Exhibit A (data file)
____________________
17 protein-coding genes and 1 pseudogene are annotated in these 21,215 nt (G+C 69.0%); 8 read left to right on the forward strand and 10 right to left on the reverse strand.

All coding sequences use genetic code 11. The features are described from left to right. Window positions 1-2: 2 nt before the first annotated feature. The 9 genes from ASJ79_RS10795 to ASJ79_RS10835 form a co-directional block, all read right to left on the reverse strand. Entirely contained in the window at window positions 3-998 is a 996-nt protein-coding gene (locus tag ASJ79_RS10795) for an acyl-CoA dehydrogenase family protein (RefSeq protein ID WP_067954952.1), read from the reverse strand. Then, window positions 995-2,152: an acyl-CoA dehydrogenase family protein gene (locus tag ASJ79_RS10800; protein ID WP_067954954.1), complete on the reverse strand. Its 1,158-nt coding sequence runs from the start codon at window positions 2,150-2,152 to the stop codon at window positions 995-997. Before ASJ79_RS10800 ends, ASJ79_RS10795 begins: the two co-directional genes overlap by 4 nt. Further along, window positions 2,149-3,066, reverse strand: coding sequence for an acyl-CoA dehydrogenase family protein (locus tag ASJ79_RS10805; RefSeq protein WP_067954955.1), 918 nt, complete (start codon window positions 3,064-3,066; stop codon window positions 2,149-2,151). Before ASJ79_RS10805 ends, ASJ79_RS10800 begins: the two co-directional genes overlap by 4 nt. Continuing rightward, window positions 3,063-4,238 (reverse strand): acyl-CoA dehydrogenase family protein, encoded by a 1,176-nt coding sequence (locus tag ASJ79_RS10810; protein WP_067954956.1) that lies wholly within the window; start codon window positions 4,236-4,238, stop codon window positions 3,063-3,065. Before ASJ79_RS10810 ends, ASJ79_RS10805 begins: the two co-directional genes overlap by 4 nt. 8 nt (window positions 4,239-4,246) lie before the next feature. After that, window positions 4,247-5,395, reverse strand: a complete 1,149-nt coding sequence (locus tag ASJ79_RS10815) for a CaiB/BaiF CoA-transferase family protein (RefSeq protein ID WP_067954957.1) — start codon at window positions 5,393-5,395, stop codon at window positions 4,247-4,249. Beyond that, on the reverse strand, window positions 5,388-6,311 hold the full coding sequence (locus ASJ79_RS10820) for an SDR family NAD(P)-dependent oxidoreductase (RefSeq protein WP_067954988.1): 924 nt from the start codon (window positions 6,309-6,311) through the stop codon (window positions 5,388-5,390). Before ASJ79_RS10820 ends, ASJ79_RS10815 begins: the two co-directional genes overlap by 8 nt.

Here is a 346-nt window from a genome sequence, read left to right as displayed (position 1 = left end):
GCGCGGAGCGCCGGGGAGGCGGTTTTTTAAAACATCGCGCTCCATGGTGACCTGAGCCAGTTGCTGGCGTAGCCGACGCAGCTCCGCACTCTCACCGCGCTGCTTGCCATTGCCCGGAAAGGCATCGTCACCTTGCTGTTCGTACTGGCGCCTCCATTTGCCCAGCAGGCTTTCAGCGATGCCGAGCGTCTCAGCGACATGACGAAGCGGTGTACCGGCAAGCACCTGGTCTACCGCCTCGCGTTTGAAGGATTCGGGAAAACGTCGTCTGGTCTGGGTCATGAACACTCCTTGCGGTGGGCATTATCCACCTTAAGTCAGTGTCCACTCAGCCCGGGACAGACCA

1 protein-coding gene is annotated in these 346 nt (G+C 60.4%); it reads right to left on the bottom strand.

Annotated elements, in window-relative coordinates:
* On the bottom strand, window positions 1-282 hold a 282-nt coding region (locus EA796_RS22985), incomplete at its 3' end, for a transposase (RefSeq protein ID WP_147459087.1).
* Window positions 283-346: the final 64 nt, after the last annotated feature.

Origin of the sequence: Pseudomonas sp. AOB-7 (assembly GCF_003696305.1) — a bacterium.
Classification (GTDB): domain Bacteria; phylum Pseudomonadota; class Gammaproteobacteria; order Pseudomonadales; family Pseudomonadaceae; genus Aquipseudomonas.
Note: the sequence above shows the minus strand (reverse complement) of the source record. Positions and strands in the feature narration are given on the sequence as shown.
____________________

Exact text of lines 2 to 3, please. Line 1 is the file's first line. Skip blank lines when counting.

All coding sequences use genetic code 11. The features are described from left to right. Window positions 1-2: 2 nt before the first annotated feature. The 9 genes from ASJ79_RS10795 to ASJ79_RS10835 form a co-directional block, all read right to left on the reverse strand. Entirely contained in the window at window positions 3-998 is a 996-nt protein-coding gene (locus tag ASJ79_RS10795) for an acyl-CoA dehydrogenase family protein (RefSeq protein ID WP_067954952.1), read from the reverse strand. Then, window positions 995-2,152: an acyl-CoA dehydrogenase family protein gene (locus tag ASJ79_RS10800; protein ID WP_067954954.1), complete on the reverse strand. Its 1,158-nt coding sequence runs from the start codon at window positions 2,150-2,152 to the stop codon at window positions 995-997. Before ASJ79_RS10800 ends, ASJ79_RS10795 begins: the two co-directional genes overlap by 4 nt. Further along, window positions 2,149-3,066, reverse strand: coding sequence for an acyl-CoA dehydrogenase family protein (locus tag ASJ79_RS10805; RefSeq protein WP_067954955.1), 918 nt, complete (start codon window positions 3,064-3,066; stop codon window positions 2,149-2,151). Before ASJ79_RS10805 ends, ASJ79_RS10800 begins: the two co-directional genes overlap by 4 nt. Continuing rightward, window positions 3,063-4,238 (reverse strand): acyl-CoA dehydrogenase family protein, encoded by a 1,176-nt coding sequence (locus tag ASJ79_RS10810; protein WP_067954956.1) that lies wholly within the window; start codon window positions 4,236-4,238, stop codon window positions 3,063-3,065. Before ASJ79_RS10810 ends, ASJ79_RS10805 begins: the two co-directional genes overlap by 4 nt. 8 nt (window positions 4,239-4,246) lie before the next feature. After that, window positions 4,247-5,395, reverse strand: a complete 1,149-nt coding sequence (locus tag ASJ79_RS10815) for a CaiB/BaiF CoA-transferase family protein (RefSeq protein ID WP_067954957.1) — start codon at window positions 5,393-5,395, stop codon at window positions 4,247-4,249. Beyond that, on the reverse strand, window positions 5,388-6,311 hold the full coding sequence (locus ASJ79_RS10820) for an SDR family NAD(P)-dependent oxidoreductase (RefSeq protein WP_067954988.1): 924 nt from the start codon (window positions 6,309-6,311) through the stop codon (window positions 5,388-5,390). Before ASJ79_RS10820 ends, ASJ79_RS10815 begins: the two co-directional genes overlap by 8 nt.

Here is a 346-nt window from a genome sequence, read left to right as displayed (position 1 = left end):